1. Paul Frijters & Asadul Islam & Debayan Pakrashi, 2016. "Can we select the right peers in Indian Education? Evidence from Kolkata," Monash Economics Working Papers 39-16, Monash University, Department of Economics.
    2. Brodaty, Thibault & Gurgand, Marc, 2016. "Good peers or good teachers? Evidence from a French University," Economics of Education Review, Elsevier, vol. 54(C), pages 62-78.
    3. Del Bello, Carlo L. & Patacchini, Eleonora & Zenou, Yves, 2015. "Neighborhood Effects in Education," IZA Discussion Papers 8956, Institute for the Study of Labor (IZA).
    4. Ioannides, Yannis M., 2015. "Neighborhoods to nations via social interactions," Economic Modelling, Elsevier, vol. 48(C), pages 5-15.
    5. Rucker C. Johnson & C. Kirabo Jackson, 2017. "Reducing Inequality Through Dynamic Complementarity: Evidence from Head Start and Public School Spending," NBER Working Papers 23489, National Bureau of Economic Research, Inc.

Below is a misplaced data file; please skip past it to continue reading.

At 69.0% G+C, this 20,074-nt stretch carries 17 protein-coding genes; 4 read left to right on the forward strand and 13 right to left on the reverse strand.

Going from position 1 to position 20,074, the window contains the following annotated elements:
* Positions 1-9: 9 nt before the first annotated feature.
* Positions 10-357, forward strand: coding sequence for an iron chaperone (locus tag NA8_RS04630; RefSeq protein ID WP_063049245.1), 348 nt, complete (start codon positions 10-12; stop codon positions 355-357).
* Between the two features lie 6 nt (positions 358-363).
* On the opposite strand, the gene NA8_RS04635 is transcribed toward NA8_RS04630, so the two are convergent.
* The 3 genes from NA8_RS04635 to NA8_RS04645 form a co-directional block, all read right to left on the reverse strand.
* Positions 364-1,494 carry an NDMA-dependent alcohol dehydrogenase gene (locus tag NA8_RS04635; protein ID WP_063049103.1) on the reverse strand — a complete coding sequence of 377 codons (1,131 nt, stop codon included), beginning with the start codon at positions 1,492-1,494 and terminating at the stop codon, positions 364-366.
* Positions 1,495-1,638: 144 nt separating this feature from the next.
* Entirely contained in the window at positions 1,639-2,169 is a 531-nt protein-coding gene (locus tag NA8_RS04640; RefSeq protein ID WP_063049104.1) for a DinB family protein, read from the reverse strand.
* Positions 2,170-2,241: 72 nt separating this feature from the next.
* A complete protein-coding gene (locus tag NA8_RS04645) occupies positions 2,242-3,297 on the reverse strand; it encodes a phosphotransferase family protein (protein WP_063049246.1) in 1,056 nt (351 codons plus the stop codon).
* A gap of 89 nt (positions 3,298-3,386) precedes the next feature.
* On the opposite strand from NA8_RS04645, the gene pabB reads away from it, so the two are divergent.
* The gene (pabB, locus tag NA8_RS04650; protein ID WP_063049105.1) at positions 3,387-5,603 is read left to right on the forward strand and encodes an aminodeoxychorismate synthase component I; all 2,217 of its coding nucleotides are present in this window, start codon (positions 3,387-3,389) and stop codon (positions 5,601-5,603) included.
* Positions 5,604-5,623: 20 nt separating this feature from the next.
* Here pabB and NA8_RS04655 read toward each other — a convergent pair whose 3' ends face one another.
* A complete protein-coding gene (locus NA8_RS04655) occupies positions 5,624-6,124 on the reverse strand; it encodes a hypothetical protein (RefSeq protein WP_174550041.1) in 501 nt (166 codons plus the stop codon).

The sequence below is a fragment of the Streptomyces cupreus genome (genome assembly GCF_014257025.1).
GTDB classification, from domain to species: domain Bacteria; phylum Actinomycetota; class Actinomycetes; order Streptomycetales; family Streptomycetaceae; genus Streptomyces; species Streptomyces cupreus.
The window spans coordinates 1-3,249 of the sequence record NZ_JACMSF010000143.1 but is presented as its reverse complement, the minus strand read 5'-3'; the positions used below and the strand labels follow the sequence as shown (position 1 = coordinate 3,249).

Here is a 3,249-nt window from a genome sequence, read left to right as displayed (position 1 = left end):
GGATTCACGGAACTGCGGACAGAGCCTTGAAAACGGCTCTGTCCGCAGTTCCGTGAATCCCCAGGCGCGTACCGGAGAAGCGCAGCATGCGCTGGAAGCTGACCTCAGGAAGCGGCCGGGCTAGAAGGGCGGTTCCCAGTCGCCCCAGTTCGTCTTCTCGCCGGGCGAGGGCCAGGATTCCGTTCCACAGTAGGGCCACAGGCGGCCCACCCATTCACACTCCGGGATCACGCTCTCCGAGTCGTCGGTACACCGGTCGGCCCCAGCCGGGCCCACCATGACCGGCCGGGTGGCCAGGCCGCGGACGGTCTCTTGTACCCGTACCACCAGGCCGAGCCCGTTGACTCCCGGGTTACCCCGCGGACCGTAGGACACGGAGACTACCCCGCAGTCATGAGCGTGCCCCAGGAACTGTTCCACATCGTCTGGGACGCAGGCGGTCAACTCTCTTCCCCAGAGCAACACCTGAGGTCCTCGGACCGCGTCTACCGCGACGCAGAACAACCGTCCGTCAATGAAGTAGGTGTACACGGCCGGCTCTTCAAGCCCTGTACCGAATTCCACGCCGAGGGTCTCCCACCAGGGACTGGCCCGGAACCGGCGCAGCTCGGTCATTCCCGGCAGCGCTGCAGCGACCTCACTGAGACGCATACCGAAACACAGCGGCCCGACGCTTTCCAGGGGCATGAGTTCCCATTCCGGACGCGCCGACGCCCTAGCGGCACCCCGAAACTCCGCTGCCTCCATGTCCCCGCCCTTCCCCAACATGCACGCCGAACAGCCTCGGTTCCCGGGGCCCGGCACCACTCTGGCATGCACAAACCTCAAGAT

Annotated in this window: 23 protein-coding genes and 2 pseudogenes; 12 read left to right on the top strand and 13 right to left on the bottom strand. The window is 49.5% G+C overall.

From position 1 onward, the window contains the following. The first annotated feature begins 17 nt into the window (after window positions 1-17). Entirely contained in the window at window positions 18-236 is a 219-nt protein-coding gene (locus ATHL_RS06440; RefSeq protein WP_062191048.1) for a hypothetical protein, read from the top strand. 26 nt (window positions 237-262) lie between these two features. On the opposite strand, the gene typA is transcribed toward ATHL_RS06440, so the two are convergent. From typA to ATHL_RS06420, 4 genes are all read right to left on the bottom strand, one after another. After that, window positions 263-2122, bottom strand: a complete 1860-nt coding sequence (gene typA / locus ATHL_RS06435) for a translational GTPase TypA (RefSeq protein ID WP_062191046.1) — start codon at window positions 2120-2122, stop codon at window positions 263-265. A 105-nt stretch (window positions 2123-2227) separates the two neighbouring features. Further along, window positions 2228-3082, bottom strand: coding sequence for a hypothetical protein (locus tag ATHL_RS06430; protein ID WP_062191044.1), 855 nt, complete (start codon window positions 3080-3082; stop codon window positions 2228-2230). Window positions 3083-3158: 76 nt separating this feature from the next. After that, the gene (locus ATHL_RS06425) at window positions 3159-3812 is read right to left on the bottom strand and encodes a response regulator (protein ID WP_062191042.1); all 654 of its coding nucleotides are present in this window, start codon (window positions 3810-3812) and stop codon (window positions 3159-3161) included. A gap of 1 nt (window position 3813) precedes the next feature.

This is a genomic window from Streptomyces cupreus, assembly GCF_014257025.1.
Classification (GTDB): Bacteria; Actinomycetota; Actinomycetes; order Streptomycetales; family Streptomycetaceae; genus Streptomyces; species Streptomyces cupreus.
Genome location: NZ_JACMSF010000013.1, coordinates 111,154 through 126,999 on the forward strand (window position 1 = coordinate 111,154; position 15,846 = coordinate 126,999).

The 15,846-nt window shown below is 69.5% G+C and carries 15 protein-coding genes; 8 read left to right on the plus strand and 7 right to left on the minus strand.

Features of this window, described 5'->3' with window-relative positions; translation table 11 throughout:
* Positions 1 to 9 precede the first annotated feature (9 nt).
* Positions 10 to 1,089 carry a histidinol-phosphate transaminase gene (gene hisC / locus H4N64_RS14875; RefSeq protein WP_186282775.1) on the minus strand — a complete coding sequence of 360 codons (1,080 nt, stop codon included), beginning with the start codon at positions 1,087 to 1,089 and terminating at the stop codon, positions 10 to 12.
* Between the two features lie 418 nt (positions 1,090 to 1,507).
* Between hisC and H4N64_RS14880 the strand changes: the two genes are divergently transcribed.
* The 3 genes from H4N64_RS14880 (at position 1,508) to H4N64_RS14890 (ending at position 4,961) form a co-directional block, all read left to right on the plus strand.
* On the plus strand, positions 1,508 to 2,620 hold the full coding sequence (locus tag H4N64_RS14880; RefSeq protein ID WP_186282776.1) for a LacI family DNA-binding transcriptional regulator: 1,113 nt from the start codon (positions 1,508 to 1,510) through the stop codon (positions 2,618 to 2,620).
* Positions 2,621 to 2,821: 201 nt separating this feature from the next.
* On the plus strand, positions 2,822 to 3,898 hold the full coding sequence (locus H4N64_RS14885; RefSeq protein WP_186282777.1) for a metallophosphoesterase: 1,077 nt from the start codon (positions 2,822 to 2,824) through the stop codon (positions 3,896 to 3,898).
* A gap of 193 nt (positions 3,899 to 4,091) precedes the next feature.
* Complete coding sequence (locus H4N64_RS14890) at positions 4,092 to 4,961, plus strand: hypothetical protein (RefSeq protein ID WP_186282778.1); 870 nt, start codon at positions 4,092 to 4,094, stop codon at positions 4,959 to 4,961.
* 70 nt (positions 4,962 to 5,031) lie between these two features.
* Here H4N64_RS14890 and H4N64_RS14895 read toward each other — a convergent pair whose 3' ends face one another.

6. Kazushi Takahashi & Yukichi Mano & Keijiro Otsuka, 2018. "Spillovers as a Driver to Reduce Ex-post Inequality Generated by Randomized Experiments: Evidence from an Agricultural Training Intervention," Working Papers 174, JICA Research Institute.
    7. Kondo, Ayako & Shoji, Masahiro, 2016. "Peer Effects in Employment Status: Evidence from Housing Lotteries for Forced Evacuees in Fukushima," IZA Discussion Papers 9708, Institute for the Study of Labor (IZA).
    8. Yann Algan & Quoc-Anh Do & Nicolò Dalvit & Alexis Le Chapelain & Yves Zenou, 2015. "How Social Networks Shape Our Beliefs: A Natural Experiment among Future French Politicians," Sciences Po publications info:hdl:2441/78vacv4udu9, Sciences Po.
    9. repec:iza:izawol:journl:2018:n:440 is not listed on IDEAS
    10. Hahn, Youjin & Islam, Asadul & Patacchini, Eleonora & Zenou, Yves, 2015. "Network Structure and Education Outcomes: Evidence from a Field Experiment in Bangladesh," IZA Discussion Papers 8872, Institute for the Study of Labor (IZA).
    11. repec:eee:jcecon:v:46:y:2018:i:2:p:582-597 is not listed on IDEAS
    12. Jonathan Smith & Kevin Stange, 2016. "A New Measure of College Quality to Study the Effects of College Sector and Peers on Degree Attainment," Education Finance and Policy, MIT Press, vol. 11(4), pages 369-403, Fall.